The 2019 legislative session begins March 5 and runs through May 3. It will be the first under a new governor in eight years. The new governor, Republican Ron DeSantis, is the first since colonial times to have direct ties to Flagler County, having been its congressional representative since 2012. DeSantis, however, was not very active locally nor as familiar with Flagler as, say, John Mica, who had represented most of the county for a few years before redistricting and DeSantis’s election in 2012.

Local governments hold their own legislative-priorities meetings weeks or months ahead of the meeting with legislators, and generally work from their previous year’s priorities as a baseline, with many issues recurring year after year.

Flagler government’s priorities still include renewing the financial help for an extra county judge: the current year appropriation was for one year only. Priorities also include securing more financial assistance to defray the cost of natural disasters (the county is still paying heavily for hurricanes Matthew and Irma), maintaining the status-quo with vacation rentals, protecting home rule, and keeping aviation fuel taxes at their current level, though it is a legislative goal to eventually eliminate those taxes. In that instance, Flagler’s goal runs against Renner’s, who favors the elimination. The fuller list, with rationales behind each priority, is here.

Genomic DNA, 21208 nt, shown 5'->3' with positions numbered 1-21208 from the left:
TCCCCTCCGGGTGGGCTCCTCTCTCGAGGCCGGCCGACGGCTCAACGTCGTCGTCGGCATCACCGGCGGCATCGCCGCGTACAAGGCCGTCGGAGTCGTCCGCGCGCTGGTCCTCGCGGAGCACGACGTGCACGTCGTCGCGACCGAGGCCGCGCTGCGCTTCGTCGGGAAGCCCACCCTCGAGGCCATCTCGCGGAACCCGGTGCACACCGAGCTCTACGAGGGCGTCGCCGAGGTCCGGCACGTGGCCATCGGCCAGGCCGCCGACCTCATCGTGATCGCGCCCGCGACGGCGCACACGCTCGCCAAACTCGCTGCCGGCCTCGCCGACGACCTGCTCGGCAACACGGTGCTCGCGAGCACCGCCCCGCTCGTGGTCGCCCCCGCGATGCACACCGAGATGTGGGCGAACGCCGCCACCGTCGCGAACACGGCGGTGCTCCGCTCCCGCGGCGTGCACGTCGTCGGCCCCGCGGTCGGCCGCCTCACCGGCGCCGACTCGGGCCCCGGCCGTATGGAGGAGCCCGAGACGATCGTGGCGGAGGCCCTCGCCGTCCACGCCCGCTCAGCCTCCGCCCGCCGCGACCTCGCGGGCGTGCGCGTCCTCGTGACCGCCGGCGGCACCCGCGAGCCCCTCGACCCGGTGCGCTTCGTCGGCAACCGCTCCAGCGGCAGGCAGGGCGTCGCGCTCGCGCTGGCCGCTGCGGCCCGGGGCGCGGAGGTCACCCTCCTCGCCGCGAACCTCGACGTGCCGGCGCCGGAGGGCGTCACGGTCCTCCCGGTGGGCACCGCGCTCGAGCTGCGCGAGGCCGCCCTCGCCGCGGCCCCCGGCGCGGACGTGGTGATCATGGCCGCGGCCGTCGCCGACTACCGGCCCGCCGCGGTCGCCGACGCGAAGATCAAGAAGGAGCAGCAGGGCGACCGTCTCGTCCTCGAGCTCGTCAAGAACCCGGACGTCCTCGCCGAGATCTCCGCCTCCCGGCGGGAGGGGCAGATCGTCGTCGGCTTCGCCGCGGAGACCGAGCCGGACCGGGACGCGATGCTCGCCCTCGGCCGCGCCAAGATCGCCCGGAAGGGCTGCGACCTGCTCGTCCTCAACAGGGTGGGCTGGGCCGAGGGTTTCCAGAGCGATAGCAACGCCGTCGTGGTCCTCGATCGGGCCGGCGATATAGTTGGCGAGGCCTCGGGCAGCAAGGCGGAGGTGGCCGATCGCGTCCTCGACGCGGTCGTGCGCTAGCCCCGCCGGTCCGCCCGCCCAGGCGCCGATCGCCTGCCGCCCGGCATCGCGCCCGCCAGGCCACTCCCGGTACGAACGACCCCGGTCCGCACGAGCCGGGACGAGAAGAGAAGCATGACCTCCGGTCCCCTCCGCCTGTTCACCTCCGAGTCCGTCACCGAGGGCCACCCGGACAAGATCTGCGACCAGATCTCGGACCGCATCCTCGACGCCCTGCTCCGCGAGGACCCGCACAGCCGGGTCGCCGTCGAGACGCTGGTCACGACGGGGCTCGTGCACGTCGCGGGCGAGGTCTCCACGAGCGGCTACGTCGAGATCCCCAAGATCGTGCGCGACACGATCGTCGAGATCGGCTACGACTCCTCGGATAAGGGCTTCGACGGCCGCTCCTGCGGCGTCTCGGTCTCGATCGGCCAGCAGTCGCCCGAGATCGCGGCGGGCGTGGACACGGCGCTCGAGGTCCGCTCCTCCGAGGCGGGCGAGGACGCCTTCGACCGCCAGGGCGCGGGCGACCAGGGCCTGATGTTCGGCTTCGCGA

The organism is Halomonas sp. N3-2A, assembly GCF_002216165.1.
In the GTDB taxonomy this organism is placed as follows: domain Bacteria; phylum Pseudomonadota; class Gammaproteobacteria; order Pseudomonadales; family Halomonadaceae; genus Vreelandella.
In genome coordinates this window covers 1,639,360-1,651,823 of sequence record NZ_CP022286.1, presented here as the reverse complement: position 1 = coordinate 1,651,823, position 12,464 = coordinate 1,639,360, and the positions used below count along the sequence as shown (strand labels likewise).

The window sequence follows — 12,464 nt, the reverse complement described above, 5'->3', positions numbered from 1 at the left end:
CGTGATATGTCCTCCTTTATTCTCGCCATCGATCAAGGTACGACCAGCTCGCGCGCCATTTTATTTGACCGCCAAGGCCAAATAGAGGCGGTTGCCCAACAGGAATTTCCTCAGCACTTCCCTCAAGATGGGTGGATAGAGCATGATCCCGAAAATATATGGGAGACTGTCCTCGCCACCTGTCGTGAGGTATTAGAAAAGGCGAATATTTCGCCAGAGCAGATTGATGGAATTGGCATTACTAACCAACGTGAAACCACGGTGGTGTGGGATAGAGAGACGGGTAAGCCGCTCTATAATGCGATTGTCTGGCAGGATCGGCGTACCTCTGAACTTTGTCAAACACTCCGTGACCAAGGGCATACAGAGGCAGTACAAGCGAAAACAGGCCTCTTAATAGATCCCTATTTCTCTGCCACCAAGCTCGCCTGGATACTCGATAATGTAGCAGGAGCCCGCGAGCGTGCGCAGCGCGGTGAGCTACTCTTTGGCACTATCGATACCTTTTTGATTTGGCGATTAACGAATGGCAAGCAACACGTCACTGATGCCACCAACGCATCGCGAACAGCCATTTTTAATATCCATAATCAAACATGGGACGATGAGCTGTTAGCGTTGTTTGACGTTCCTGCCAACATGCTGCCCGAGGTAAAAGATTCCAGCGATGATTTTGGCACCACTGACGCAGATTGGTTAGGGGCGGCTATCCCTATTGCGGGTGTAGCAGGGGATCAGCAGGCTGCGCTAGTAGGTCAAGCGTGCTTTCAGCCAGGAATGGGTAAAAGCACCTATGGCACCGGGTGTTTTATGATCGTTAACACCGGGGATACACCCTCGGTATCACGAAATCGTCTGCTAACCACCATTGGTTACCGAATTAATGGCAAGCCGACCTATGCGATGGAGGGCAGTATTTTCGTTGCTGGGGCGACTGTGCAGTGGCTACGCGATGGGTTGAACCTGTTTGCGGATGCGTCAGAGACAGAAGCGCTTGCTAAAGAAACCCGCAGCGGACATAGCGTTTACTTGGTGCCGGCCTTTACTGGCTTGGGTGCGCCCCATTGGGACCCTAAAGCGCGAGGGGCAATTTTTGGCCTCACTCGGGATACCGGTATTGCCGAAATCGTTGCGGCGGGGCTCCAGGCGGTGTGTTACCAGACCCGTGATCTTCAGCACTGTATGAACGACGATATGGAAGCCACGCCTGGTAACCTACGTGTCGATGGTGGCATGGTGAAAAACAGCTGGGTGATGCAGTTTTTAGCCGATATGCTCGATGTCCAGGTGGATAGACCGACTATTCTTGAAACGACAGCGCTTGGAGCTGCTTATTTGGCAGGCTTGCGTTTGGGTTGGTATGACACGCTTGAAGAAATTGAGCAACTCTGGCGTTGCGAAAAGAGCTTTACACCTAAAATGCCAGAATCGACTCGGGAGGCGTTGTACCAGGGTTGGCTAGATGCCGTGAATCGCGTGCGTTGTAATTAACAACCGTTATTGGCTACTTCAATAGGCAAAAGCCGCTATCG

Palm Coast’s three priorities, discussed at a workshop in late July, are securing capital funding for the extension of a sewer main along with fiberoptic on the barrier island up to Marineland as part of a long-term goal to get barrier island residents off septic systems and broaden the city’s Fibernet reach; support the Flagler County school district’s classroom-to-careers initiatives; and secure capital funding for the next phase of the Palm Coast Arts Foundation’s planned cultural and performing arts center in Town Center. The priorities have not yet been formalized in a document. “We have been working on drafting the language of the specific requests with our partners,” Mayor Milissa Holland said.